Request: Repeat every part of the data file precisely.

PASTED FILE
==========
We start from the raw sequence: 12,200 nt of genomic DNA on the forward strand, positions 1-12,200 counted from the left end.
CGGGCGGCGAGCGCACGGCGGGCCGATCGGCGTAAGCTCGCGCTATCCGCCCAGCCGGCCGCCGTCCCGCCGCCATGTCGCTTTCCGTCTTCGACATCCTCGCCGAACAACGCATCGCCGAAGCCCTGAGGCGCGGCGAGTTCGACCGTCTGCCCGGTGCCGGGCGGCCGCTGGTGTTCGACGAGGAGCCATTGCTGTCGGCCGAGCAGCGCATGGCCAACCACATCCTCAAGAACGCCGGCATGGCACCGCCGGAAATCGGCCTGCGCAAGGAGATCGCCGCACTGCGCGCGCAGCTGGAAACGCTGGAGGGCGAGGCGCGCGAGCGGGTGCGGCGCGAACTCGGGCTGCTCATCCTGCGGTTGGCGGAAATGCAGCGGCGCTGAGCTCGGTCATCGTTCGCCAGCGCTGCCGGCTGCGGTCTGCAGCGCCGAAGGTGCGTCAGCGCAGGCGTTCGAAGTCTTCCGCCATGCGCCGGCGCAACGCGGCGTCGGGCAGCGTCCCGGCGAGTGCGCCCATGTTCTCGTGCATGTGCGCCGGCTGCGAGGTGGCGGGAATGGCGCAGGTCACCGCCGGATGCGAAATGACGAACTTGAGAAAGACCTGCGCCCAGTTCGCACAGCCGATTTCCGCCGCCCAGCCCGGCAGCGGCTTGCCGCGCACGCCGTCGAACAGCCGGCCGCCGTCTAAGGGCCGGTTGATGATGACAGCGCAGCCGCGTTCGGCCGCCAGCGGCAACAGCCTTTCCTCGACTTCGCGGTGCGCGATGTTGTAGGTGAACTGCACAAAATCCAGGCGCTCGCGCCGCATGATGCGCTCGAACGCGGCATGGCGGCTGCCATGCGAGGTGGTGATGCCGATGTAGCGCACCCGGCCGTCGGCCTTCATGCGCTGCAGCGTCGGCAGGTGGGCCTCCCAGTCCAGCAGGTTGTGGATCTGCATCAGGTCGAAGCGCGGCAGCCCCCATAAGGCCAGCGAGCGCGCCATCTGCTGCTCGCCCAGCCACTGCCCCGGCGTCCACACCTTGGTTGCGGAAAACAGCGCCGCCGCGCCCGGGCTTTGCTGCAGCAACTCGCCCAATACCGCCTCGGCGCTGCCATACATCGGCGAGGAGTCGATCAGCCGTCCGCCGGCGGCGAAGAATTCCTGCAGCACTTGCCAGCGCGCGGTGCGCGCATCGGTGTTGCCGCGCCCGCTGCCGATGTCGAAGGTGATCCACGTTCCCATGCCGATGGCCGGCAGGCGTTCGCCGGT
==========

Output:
We start from the raw sequence: 12,200 nt of genomic DNA on the forward strand, positions 1-12,200 counted from the left end.
CGGGCGGCGAGCGCACGGCGGGCCGATCGGCGTAAGCTCGCGCTATCCGCCCAGCCGGCCGCCGTCCCGCCGCCATGTCGCTTTCCGTCTTCGACATCCTCGCCGAACAACGCATCGCCGAAGCCCTGAGGCGCGGCGAGTTCGACCGTCTGCCCGGTGCCGGGCGGCCGCTGGTGTTCGACGAGGAGCCATTGCTGTCGGCCGAGCAGCGCATGGCCAACCACATCCTCAAGAACGCCGGCATGGCACCGCCGGAAATCGGCCTGCGCAAGGAGATCGCCGCACTGCGCGCGCAGCTGGAAACGCTGGAGGGCGAGGCGCGCGAGCGGGTGCGGCGCGAACTCGGGCTGCTCATCCTGCGGTTGGCGGAAATGCAGCGGCGCTGAGCTCGGTCATCGTTCGCCAGCGCTGCCGGCTGCGGTCTGCAGCGCCGAAGGTGCGTCAGCGCAGGCGTTCGAAGTCTTCCGCCATGCGCCGGCGCAACGCGGCGTCGGGCAGCGTCCCGGCGAGTGCGCCCATGTTCTCGTGCATGTGCGCCGGCTGCGAGGTGGCGGGAATGGCGCAGGTCACCGCCGGATGCGAAATGACGAACTTGAGAAAGACCTGCGCCCAGTTCGCACAGCCGATTTCCGCCGCCCAGCCCGGCAGCGGCTTGCCGCGCACGCCGTCGAACAGCCGGCCGCCGTCTAAGGGCCGGTTGATGATGACAGCGCAGCCGCGTTCGGCCGCCAGCGGCAACAGCCTTTCCTCGACTTCGCGGTGCGCGATGTTGTAGGTGAACTGCACAAAATCCAGGCGCTCGCGCCGCATGATGCGCTCGAACGCGGCATGGCGGCTGCCATGCGAGGTGGTGATGCCGATGTAGCGCACCCGGCCGTCGGCCTTCATGCGCTGCAGCGTCGGCAGGTGGGCCTCCCAGTCCAGCAGGTTGTGGATCTGCATCAGGTCGAAGCGCGGCAGCCCCCATAAGGCCAGCGAGCGCGCCATCTGCTGCTCGCCCAGCCACTGCCCCGGCGTCCACACCTTGGTTGCGGAAAACAGCGCCGCCGCGCCCGGGCTTTGCTGCAGCAACTCGCCCAATACCGCCTCGGCGCTGCCATACATCGGCGAGGAGTCGATCAGCCGTCCGCCGGCGGCGAAGAATTCCTGCAGCACTTGCCAGCGCGCGGTGCGCGCATCGGTGTTGCCGCGCCCGCTGCCGATGTCGAAGGTGATCCACGTTCCCATGCCGATGGCCGGCAGGCGTTCGCCGGT